Apple Inc. v. Samsung Electronics Co. Ltd. et al

Filing 600

Administrative Motion to File Under Seal Apples Motion to Compel Discovery Relating to Its Affirmative Defenses and Counterclaims filed by Apple Inc.(a California corporation). (Attachments: *** # 1 Motion to Compel, # 2 Maselli Declaration FILED IN ERROR. DOCUMENT LOCKED. REFER TO DOCUMENT 611 .*** , # 3 Ex A, # 4 Ex B, # 5 Ex C, # 6 Ex D, # 7 Ex E, # 8 Ex F, # 9 Ex G, # 10 Ex H, # 11 Ex I, # 12 Ex J, # 13 Ex K, # 14 Ex L, # 15 Ex M, # 16 Ex N, # 17 Ex O, # 18 Ex P, # 19 Ex Q, # 20 Ex R, # 21 Ex S, # 22 Ex T, # 23 Ex U, # 24 Ex V, # 25 Ex W, # 26 Ex X, # 27 Ex Y, # 28 Ex Z, # 29 Ex AA, # 30 Ex BB, # 31 Ex CC, # 32 Ex DD, # 33 Ex EE*** FILED IN ERROR. DOCUMENT LOCKED. PLEASE REFER TO DOCUMENT 611 . *** # 34 , Ex FF #(35) Ex GG, # 36 Proposed Order)(Selwyn, Mark) (Filed on 1/10/2012) Modified on 1/11/2012 (ewn, COURT STAFF). Modified on 1/11/2012 (feriab, COURT STAFF). Modified on 1/11/2012 (ewn, COURT STAFF).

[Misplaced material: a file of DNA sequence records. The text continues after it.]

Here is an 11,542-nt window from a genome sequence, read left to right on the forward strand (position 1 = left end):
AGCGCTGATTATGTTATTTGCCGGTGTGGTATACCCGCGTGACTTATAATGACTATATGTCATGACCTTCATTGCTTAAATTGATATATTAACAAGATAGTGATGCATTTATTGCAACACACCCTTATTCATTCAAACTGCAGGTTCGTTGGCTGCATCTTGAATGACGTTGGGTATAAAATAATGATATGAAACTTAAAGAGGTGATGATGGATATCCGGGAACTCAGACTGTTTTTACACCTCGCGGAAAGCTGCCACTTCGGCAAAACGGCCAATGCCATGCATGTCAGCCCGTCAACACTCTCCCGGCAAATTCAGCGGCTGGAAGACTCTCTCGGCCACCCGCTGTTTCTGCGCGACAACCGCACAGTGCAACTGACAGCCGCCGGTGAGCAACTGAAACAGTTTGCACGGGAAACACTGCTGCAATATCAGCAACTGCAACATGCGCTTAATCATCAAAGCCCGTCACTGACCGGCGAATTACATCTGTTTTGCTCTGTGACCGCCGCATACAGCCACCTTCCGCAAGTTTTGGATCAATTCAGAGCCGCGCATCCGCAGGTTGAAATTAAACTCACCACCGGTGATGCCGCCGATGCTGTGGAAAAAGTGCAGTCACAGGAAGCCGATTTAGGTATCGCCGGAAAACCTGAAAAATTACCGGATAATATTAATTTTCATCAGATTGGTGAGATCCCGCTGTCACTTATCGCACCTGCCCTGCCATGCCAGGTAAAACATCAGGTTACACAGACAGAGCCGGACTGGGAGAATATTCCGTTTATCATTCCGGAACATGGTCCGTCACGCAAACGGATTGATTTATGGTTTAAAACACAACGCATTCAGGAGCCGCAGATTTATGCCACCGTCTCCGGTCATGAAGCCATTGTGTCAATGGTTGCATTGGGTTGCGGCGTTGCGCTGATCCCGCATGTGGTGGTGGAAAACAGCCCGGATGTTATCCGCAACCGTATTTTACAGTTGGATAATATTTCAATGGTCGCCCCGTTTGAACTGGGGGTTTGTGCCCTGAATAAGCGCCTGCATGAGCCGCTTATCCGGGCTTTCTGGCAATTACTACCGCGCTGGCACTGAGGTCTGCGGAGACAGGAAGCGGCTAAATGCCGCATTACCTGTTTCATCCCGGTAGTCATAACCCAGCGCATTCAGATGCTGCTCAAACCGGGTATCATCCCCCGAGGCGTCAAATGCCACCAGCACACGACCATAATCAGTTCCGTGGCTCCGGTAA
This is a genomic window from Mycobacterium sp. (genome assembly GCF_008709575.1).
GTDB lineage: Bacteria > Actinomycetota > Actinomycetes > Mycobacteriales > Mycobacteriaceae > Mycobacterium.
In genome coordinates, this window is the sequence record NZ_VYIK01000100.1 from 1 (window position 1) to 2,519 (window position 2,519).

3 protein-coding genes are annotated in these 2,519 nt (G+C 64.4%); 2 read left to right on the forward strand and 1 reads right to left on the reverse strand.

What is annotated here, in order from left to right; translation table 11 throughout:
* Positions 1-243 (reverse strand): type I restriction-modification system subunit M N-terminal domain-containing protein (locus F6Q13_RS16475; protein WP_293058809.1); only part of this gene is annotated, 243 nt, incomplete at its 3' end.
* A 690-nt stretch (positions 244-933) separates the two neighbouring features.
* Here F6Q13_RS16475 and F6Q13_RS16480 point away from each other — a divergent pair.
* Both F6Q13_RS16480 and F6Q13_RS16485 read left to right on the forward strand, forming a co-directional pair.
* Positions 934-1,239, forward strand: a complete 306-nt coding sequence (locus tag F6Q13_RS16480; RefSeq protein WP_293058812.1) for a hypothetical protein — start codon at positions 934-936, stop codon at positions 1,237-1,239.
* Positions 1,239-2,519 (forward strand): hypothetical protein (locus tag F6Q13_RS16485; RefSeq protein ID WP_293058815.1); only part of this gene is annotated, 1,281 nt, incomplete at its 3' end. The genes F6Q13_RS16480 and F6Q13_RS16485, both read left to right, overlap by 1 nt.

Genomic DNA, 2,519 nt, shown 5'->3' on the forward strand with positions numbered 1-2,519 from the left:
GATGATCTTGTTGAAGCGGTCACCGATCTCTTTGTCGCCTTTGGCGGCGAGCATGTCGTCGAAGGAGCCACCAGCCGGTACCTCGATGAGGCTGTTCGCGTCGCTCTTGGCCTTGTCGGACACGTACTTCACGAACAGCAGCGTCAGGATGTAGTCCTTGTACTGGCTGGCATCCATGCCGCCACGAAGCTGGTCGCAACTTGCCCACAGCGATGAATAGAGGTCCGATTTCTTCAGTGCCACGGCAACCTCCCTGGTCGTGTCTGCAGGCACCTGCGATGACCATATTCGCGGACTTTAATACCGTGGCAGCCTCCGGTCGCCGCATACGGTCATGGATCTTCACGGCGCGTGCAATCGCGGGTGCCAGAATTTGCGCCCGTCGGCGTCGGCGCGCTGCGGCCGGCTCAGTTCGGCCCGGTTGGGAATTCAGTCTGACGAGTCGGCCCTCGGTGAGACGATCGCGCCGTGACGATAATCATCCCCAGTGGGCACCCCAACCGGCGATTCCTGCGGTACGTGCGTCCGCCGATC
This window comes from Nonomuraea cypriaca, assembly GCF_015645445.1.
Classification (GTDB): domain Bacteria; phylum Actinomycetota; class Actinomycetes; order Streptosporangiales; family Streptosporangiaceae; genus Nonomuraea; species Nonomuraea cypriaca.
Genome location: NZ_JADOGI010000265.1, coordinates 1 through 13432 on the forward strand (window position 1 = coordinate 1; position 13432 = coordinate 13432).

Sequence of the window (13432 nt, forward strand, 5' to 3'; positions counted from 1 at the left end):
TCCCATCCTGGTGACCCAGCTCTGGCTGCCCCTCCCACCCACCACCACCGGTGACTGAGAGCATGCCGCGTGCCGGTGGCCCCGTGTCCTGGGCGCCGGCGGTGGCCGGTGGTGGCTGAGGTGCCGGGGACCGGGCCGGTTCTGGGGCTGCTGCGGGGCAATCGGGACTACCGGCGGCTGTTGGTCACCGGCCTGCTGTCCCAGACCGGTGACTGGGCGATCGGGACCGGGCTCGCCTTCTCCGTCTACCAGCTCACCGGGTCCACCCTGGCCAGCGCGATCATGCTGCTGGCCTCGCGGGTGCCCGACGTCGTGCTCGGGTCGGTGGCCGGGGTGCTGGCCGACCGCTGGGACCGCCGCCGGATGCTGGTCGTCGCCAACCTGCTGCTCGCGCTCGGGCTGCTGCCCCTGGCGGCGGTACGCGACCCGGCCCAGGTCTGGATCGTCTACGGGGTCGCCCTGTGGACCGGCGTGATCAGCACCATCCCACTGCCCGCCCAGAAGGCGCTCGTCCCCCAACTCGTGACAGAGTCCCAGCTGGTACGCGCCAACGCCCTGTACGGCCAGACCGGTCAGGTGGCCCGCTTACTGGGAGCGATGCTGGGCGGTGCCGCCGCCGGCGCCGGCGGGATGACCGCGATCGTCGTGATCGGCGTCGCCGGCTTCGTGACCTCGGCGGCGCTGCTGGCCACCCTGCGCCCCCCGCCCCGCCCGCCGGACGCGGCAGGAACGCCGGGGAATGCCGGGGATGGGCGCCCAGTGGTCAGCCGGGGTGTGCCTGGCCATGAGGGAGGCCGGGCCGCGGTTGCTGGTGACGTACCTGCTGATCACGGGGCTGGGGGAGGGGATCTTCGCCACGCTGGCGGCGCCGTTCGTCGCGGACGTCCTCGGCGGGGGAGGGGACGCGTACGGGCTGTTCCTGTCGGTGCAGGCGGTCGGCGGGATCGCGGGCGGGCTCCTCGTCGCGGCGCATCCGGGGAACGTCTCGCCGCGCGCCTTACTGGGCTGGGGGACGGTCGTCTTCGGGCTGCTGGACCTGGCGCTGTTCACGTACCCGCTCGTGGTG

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EXHIBIT X 425 MARKET STREET SAN FRANCISCO CALIFORNIA 94105-2482 TELEPHONE: 415.268.7000 FACSIMILE: 415.268.7522 MO RRI SO N & F O E RST E R L LP N E W YO RK , SAN F RAN C I SCO , L O S A N G E L E S, P A L O A L T O , SAC RAME N T O , SAN D I E G O , D E N VE R, N O RT H E RN VI RG I N I A, WASH I N G T O N , D .C. T O K YO , L O N D O N , BR U SSE L S, BE I JI N G , SH AN G H AI , H O N G K O N G WWW.MOFO.COM Writer’s Direct Contact 415.268.6615 JasonBartlett@mofo.com November 20, 2011 Via E-Mail (rachelkassabian@quinnemanuel.com) Rachel Herrick Kassabian Quinn Emanuel Urquhart & Sullivan, LLP 555 Twin Dolphin Drive, 5th Floor Redwood Shores, CA 94065-2139 Re: Apple v. Samsung, Case No. 11-cv-1846-LHK (PSG) (N.D. Cal.) Dear Rachel: I write to summarize the discussions in our meet-and-confer call Wednesday, November 16, 2011, and address a few follow-up items arising therefrom. A. APPLE’S ISSUES 1. Samsung’s production of documents referencing “Apple” We began the call by discussing Samsung’s production of documents that reference the word “Apple” or any aliases used by Samsung for Apple Inc. Samsung had already agreed in correspondence that it would produce documents referencing this word that are located in its designers’ documents, with Apple’s agreement that it would do likewise for Samsung and any aliases. Apple has agreed to do this. Therefore both parties have agreed to produce all designers’ documents referencing the other party’s name and any aliases. You agreed that Samsung would search for these terms in both the English and Korean languages. You stated that you would confirm what aliases Samsung uses to refer to Apple, if any. We noted that “A Company” appears to be an alias used by Samsung. As discussed in prior correspondence, the parties may use delimiters that would exclude irrelevant documents from production, so long as those delimiters are disclosed and do not also exclude relevant documents. Please note that Samsung should continue to produce documents that hit other relevant search terms, such as the names of Apple’s products and aliases therefor. Apple expects that this production from the documents of “each of Samsung designers of Samsung’s Galaxy S 4G and Infuse 4G, Droid Charge phones and Galaxy Tab 10.1 sf-3072492 Rachel Herrick Kassabian November 20, 2011 Page Two table computer identified in Samsung’s Rule 26(a) disclosures or interrogatory responses” will be complete no later than the end of November. Apple’s further proposal, which was contained in Wes Overson’s November 15 letter to you, is that documents hitting the terms “Apple” and “Samsung,” respectively, with appropriate delimiters, also be produced from the documents of all design, development, and marketing groups and custodians responsible for the products at issue (including customer survey, R&D management and product planning groups). You stated that you would run this proposal by your client but otherwise you took no issue with it. You stated that you would not expect to find many irrelevant documents in either party’s custodians’ files that mention the other party’s name. We discussed the question of whether a party may exclude documents it finds irrelevant to the lawsuit before producing documents that hit these terms. To avoid future disputes as to whether either party has excluded relevant documents from production, all non-privileged documents hitting these terms should be produced by Samsung, and Apple will do likewise. We note that Judge Grewal’s September 28 order requires Samsung to “produce . . . all documents referencing the Apple products alleged by Apple to embody one or more of the ornamental or utility features claimed in the patents. All means all: email, memoranda, whatever.” Please confirm that Samsung agrees to make this production from all non-privileged documents of all Samsung design, development and marketing groups and custodians responsible for the products at issue (including customer survey, R&D management and product planning groups). This is an agreement Apple is prepared to make on its part. 2. Samsung’s production of survey documents pursuant to September 28 order Regarding the production of survey documents pursuant to Judge Grewal’s September 28, 2011 Order, you stated that Samsung had already agreed to broaden its search for and production of all survey documents globally that reference Apple products or any aliases therefor. In Wes Overson’s November 16, 2011 letter, Apple noted that the September 28 Order requires Samsung to produce from any central file or from the files of any custodian with survey responsibility, anywhere in the world, all survey documents that refer to Apple’s products. The letter identified a specific search that Samsung should use for the search and production of documents against these files. Again, Samsung must also continue to use other relevant search terms, such as the names of Apple’s products and aliases therefor, when conducting its searches for and production of survey documents. sf-3072492 Rachel Herrick Kassabian November 20, 2011 Page Three We confirmed that in performing this particular production Samsung need not search for documents that are located solely in the files of Samsung entities that have not been named as defendants in this lawsuit. You stated that you would need to run this specific clarification of the search by your client but otherwise you took no issue with it. You stated that your obtaining this confirmation will not substantially delay Samsung’s production of these documents. We look forward to your immediate response confirming that this clarified search will move forward. Apple expects that Samsung’s production of these survey documents will be complete no later than the end of November. 3. Samsung’s failure to timely supplement Interrogatory Nos. 10 through 14 In previous communication regarding Apple’s Second Set of Preliminary Injunction Interrogatories, Samsung had promised to provide supplemental responses to Interrogatory Nos. 10 through 14 by Monday, November 14, 2011. (See, e.g., October 26, 2011 email from Rachel Kassabian to Wes Overson entitled “Samsung’s interrogatory responses.”) That deadline came and went without any supplemental responses being served. During Wednesday’s call, you acknowledged that your supplemental responses had been promised by November 14 but had not yet been delivered. You stated that you were still working on these supplemental responses and had not been able to complete them due to the press of other business. You stated that you would provide the responses by Monday, November 21. Samsung’s delay in providing these supplemental responses, after promising over 2 weeks ago to amend by November 14, is inexcusable. Although Apple acknowledges, as you stated during the call, that interrogatories need to be supplemented throughout the course of discovery with newly located information, the supplements Samsung owes to Apple are not of that nature. As Apple has repeatedly noted in the past, your current responses to these questions are non-substantive and incomplete. Interrogatories Nos. 10-11, for example, ask Samsung to describe among other things: how its design and development process works, the names and titles of the people and entities involved, what role the relevant groups and employees play in that process, and how Samsung developed the accused hardware designs and functionality. Samsung’s current response simply incorporates by reference its initial disclosures and the entire transcript of a 30(b)(6) deposition, without providing a full, narrative response to these questions. Apple expects full and complete responses to these interrogatories no later than noon on November 21. 4. Reciprocal agreements to produce inventor documents We asked you to confirm that the document productions currently being made by Samsung in conjunction with currently ongoing depositions of Samsung inventors included at least the following categories of documents: conception and reduction to practice documents, sf-3072492 Rachel Herrick Kassabian November 20, 2011 Page Four notebooks, drawings, schematics, specifications, development documents for practicing products, and inventor publications related to the subject matter of the purported invention. We further requested that Samsung agree to the inventor-related reciprocal obligation proposed in Exhibit A to Wes Overson’s November 15, 2011 letter. You stated that Samsung is collecting documents from the inventors, reviewing the documents that hit the disclosed search terms, and producing all non-privileged documents responsive to any and all of Apple’s outstanding document requests. You stated that paper documents are being collected separately and reviewed without running against search terms because they are non-searchable. You stated that Samsung is not excluding any particular categories of documents that Apple has requested. You stated that if no documents came up for a particular inventor based on search terms, “that is what it is.” Apple reserves the right to re-open any and all inventor depositions as appropriate based on Samsung’s failure to produce and/or untimely production of inventor documents. We asked you to confirm that other categories of standalone electronic documents, unattached to emails, that were collected from the files of inventors being deposed, such as electronic drawings and schematics, were also being reviewed for relevance and responsiveness regardless of whether they hit the disclosed search terms. We noted that certain types of documents are highly unlikely to themselves hit search terms because they contain little, if any, verbiage, but they nevertheless are relevant and responsive to outstanding document requests and should be identified and produced. Apple performed this type of search as part of its review of inventor documents in connection with the inventor depositions that took place in October. Apple expects Samsung to have done this search as well, but noted that the inventor productions taking place thus far contained very few of these types of documents. You stated that you would check with your team to confirm what steps Samsung is taking to ensure that relevant, responsive standalone electronic documents unlikely to contain search terms are nevertheless being produced. Apple will also check with its document review team to obtain a description of the steps it has taken to identify those categories of documents. 5. Additional proposed reciprocal document production agreements You acknowledged receipt of the outstanding letter from Wes Overson, dated November 10, attaching an “Exhibit A” that proposed specific, reciprocal production agreements for numerous categories of documents requested by both parties. As we have noted, “Exhibit A” was not intended to cover all potential categories for reciprocal agreements, but was instead meant to move the conversation forward quickly and to propose initial reciprocal obligations in categories where production demands are currently most pressing. sf-3072492 Rachel Herrick Kassabian November 20, 2011 Page Five You stated that using the “Exhibit A” format was a “useful exercise,” that you were in the process of analyzing the document, and that you would send us a redline showing proposed edits to Apple’s proposals within two weeks and hopefully before Thanksgiving. You also stated that you planned to suggest additional categories for the exhibit. You requested that we send you a Word version of Exhibit A so that this redline could be prepared. We emailed that Word document to you on Thursday, November 17. Given that Samsung has had Exhibit A now for well over a week, we expect that you will be able to provide Samsung’s positions on the reciprocal categories contained in Exhibit A before Thanksgiving. You stated that Samsung would like counsel to negotiate reciprocal agreements in the first instance as a legal matter, and then seek client approval once agreements-in-principle have been otherwise made. Apple has no problem with this general sequence for each individual category of reciprocal production agreements, but it is critical the parties’ general desire to reach a comprehensive set of reciprocal production agreements does not result in delay of the production of urgently-needed categories of documents. Exhibit A is not an “all or nothing” proposal, and therefore the parties should push forward with reaching reciprocal agreements as quickly as possible with respect to those categories that each party wishes to frontload. As discussed during the meet-and-confer, at this time Apple needs to frontload certain specific categories for reciprocal agreement in the near term, including inventor-related documents, licensing documents, and source code. The parties agreed that while these discussions are underway, both parties should be gathering and producing whatever documents they know need to be produced under each RFP. Accordingly, nothing in this reciprocal-production approach is intended to preclude either party from making inquiries regarding the sufficiency of the other party’s production of urgently-needed documents that are well within the scope of what is relevant and must be produced. 6. Samsung’s failure to produce documents related to SSOs You acknowledged receipt of Calvin Walden’s October 13 and November 15 letters, as well as Sam Maselli’s November 8 letter, which addressed, among other things, Samsung’s failure to produce documents related to standards-setting organizations. We requested that Samsung begin producing these documents in earnest immediately, and that it provide a date certain for when its production of standards-related documents would be substantially complete. Our prior letters have detailed the particular RFPs implicated, as well as the types of documents that should be part of Samsung’s production. You stated that this is a topic for which you believe there are reciprocal obligations, and that you would likely be proposing a reciprocal agreement on the scope of standards-related sf-3072492 Rachel Herrick Kassabian November 20, 2011 Page Six production as part of your edits to Exhibit A. We stated that we would entertain any request to come to a reciprocal agreement on the scope of production on this topic, but that we expected the reciprocal obligations would at least include the types of documents we have been demanding in our letters, and that Samsung should not wait on any reciprocal agreement to begin its production. You stated that a response to Sam’s November 8 letter and Calvin’s November 15 letter would be forthcoming, but you would not provide a date by which this production would be complete or substantially complete. Apple reserves the right to re-open any and all inventor depositions as appropriate based on Samsung’s withholding of these relevant documents. We further expect to receive a date certain from Samsung for the substantial completion of standards-related documents by the time the parties meet and confer again on November 24. 7. Protective order provisions regarding cross-use You stated that you believed an agreement amongst the parties in the ITC actions was “imminent” and that all that remained were “wordsmithing” issues. You confirmed that Samsung will agree to adopt in the N.D. Cal. case all applicable protective order provisions that are agreed to by the parties in the ITC actions. 8. Samsung’s overbroad assertions of privilege We understood during the meet-and-confer that you had not had time to investigate Sam Maselli’s November 15, 2011 e-mail detailing Samsung’s recent overbroad assertions of privilege in recent depositions. You stated that you would speak to the attorneys involved and provide a written response as soon as you are able. We expect to receive a response soon, and that Samsung will cease making overbroad privilege objections as depositions continue. 9. Samsung’s violation of the 5-day rule We discussed Samsung’s numerous recent violations of the parties’ agreed-upon 5-day rule for production of documents from witness’s files in advance of depositions. You stated that none of the recent productions had been deliberately delayed. We asked that Samsung redouble its efforts to make timely productions, and further asked for agreement that the parties would notify the other party in advance where possible when they become aware that productions are going to be untimely. You stated that the request was reasonable and Samsung would consider this proposal. We look forward to your response. sf-3072492 Rachel Herrick Kassabian November 20, 2011 Page Seven 10. Samsung’s failure to produce source code and other technical documents You acknowledged receipt of the outstanding letter from Wes Overson, dated November 10, identifying source code and other technical documents related to the accused features that Samsung has not produced but that Apple is entitled to receive. You stated that you would respond to that letter as soon as possible. We asked you whether there was any category of source code in the letter that Samsung was currently claiming it was not required to produce and you could not identify any such category. You stated that Samsung views source code as a reciprocal issue that should be addressed within the context of the reciprocity negotiations. We stated that Apple would like to frontload this for discussion and agreement, along with licensing and inventor documents. B. SAMSUNG’S ISSUES 1. Samsung’s outstanding requests for production You requested that Apple state in writing its positions regarding all of Samsung’s outstanding Requests for Production that were identified in Marissa Ducca’s September 30 letter. The only requests for which Apple has not yet provided a specific substantive response, however, are requests to which Apple has objected on grounds of overbreadth and stated that Apple would meet and confer regarding an appropriate scope of production. Ms. Ducca’s September 30 letter did not ask for substantive responses on these requests, but rather a date and time to meet and confer. Apple has been attempting to meet and confer on these requests, and as you know, Apple and Samsung have worked through some of them on the weekly calls. We stated that it is Apple’s intention to continue meeting and conferring on these requests through the negotiation of reciprocal agreements as discussed above. We acknowledged that it may not be the case that all of Samsung’s requests are reciprocal in nature. We stated that we would provide, as soon as possible, an “Exhibit B” setting forth all remaining categories of documents that contain reciprocal production obligations, and then we would state Apple’s position with respect to any remaining requests that Apple does not view as reciprocal in nature. That letter and exhibit are forthcoming. We stated that Samsung should likewise respond to Calvin Walden’s October 13 and November 15 letters regarding certain outstanding Apple document requests, and you agreed to do so. We asked that your response provide the same level of detail that Samsung expects Apple to include in its response letter. sf-3072492 Rachel Herrick Kassabian November 20, 2011 Page Eight Please note that Apple has no intention of editing “Exhibit A” to Wes Overson’s November 10 letter, so you should proceed with completing your redline of the Word document provided on November 17, as discussed above. 2. Documents from the Motorola case requested for Markman proceedings We stated that we are in the process of reviewing these documents for production and expect to produce them before Thanksgiving. 3. Upper date cutoff for inventor documents Apple has produced all inventor documents created through the date the patent was filed, or a product embodying the patent was first introduced, whichever is later. You stated, as you have stated in previous correspondence, that Samsung would like Apple to produce all inventor documents through the date the patent was issued. We stated that Apple is in the process of considering Samsung’s request. We will attempt to provide a response before Thanksgiving, but more likely it will not be until after Thanksgiving. 4. Lower date cutoffs for Industrial Design custodians Apple has identified June 1, 2003 as the lower-range date cutoff for documents collected from Apple’s Industrial Design custodians. You asked for the reason why Apple chose this date. We responded that this was a date that fell safely before the inception of the Q79 project. You asked us to provide a letter identifying the reasons why Apple chose other date cutoffs, but we declined to do so. If Samsung believes that a particular date cutoff is too high or too low, please let us know. As we have explained in earlier correspondence, and as we explained again during Wednesday’s meet-and-confer call, the October 7 search terms disclosure did not provide search terms for Industrial Design inventors but rather stated that search terms for their documents were in the process of being determined. No search terms were applied to designers’ sketchbooks. We later disclosed the search terms that were applied to the electronic documents of Industrial Designers. Those search terms were run against the Industrial Designers’ documents before their documents were reviewed and produced in advance of their depositions. No members of the Industrial Design team were deposed until well after October 7. Regarding date cutoffs generally, during the call we acknowledged that the October 7 disclosure was partially inaccurate because it inadvertently provided date cutoffs that did not match the date cutoffs actually applied before each inventor’s deposition. We noted that in each such case the date cutoff actually applied was broader than the cutoff disclosed, so the sf-3072492 Rachel Herrick Kassabian November 20, 2011 Page Nine number of documents actually reviewed for production was greater. The corrected disclosure that was sent to you on November 15, 2011 identifies the dates that were applied. 5. Transcripts of prior deposition testimony You reiterated Samsung’s request that Apple produce, for each witness who is deposed, transcripts of all prior deposition testimony where the witness was being deposed in his or her capacity as an employee of Apple. You stated that this is the standard Samsung is applying in its production of prior deposition transcripts, yet when we identified particular witnesses for which we understand transcripts exist from the Ericsson case but have not been produced, you stated only that a review had been conducted. You had no explanation for Samsung’s failure to produce deposition transcripts that, by Samsung’s requested standard, should have been produced. As we stated during the call, Apple is not inclined to produce prior deposition transcripts covering such an overbroad scope. Apple has already produced, for each witness deposed to date, transcripts of all prior deposition testimony in cases where the patent-in-suit was one of the patents-in-suit in the instant action. Apple also will be producing, for each witness deposed in the related ITC actions, transcripts of prior testimony in cases where the patentin-suit was one of the patents-in-suit in the ITC actions, so with a cross-use agreement those documents will be available to Samsung for use in the N.D. Cal. action as well. You acknowledged that during your depositions of Apple witnesses thus far you had an opportunity to question the witness regarding whether the witness had had his or her deposition taken in any previous cases and, if so, what the case was about and when the deposition occurred. To the extent such questioning has provided Samsung with reason to believe that a particular deposition transcript exists that Samsung may be entitled to, please let us know. You requested that Apple provide Samsung with a list of all prior deposition transcripts it is able to locate for each deponent, identifying the date of the deposition, the case, and a description of what the case was about, so that Samsung can determine which additional transcripts to request. We agreed to take that request under consideration. In an effort to compromise, Apple offered to produce any additional deposition transcripts that it may be able to find from cases where the patent-in-suit bore a technological nexus to one or more of the patents-in-suit in the instant action. You agreed to take that proposal under consideration. sf-3072492 Rachel Herrick Kassabian November 20, 2011 Page Ten 6. Translations You asserted that there had been errors in translations of documents that had been translated for use in depositions. You asked that only Korean language documents be used with Korean speakers rather than translations. We stated that translations would continue to be used, and would be produced to Samsung with as much advance notice as possible. 7. Missing load files You noted that two recent productions to Samsung had been made without corresponding load files containing custodial information. We stated that the load files had now been provided. You stated that you would review the matter with your discovery team. 8. Alleged deficiencies in Apple’s inventor productions We acknowledged your October 18 and November 12 correspondence identifying various documents and categories of documents you believe may exist but are missing from Apple’s inventor document production. We stated that we are in the process of drafting a response letter and also investigating each of the identified deficiencies so as to determine whether any additional information exists that should be produced. We agreed to provide you with a letter on Monday that will give whatever responses can currently be provided, and identify additional areas where our investigation is still pending. 9. Outstanding requests related to alleged prior art We acknowledged receipt of Samsung’s November 1 and November 8 letters requesting information about what it considers to be potential prior art. We stated that we are looking for that information. You requested that Apple waive any opposition to Samsung’s motion to amend its invalidity contentions on grounds that the documents were produced late. We declined to make any waiver on Apple’s behalf. 10. Alleged waiver of privilege You requested that Apple agree that a complete waiver of the attorney-client privilege has been made with respect to certain individuals based on comments allegedly disclosed in a hearing before Judge Grewal. We stated that no such waiver was made and that Apple will have nothing further to state on that topic. sf-3072492 Rachel Herrick Kassabian November 20, 2011 Page Eleven 11. Samsung’s opposition to disclosure of AEO information to Peter Bressler Samsung confirmed that it opposes any disclosure by Apple of AEO information to its identified expert Peter Bressler. We stated that Apple does not have any near-term plans to disclose AEO information to Mr. Bressler, but will let Samsung know if that changes. At this time, Apple does not plan to file any motion on this issue. 12. Apple’s opposition to disclosure of AEO information to Itay Sherman The parties confirmed that Apple opposes any disclosure of AEO information to Samsung’s expert Itay Sherman without identifying in advance to Apple the specific documents Samsung wishes to show him. You stated that Samsung plans to file a motion on this issue and requested a date and time for lead counsel meet and confer so that the parties may exhaust all opportunities for resolution on this issue. We stated that we would check Mr. McElhinny’s schedule. We proposed that the parties schedule a lead counsel meet-and-confer session on this topic and then in advance of that meeting tee up any other issues for discussion at that meeting that it currently appears the parties will not be able to otherwise resolve. You stated that you were not aware of anything other than the Sherman issue that was ripe for a lead counsel meet-and-confer at this time. Sincerely, /s/ Jason Bartlett Jason Bartlett cc: Samuel Maselli Peter Kolovos Calvin Walden sf-3072492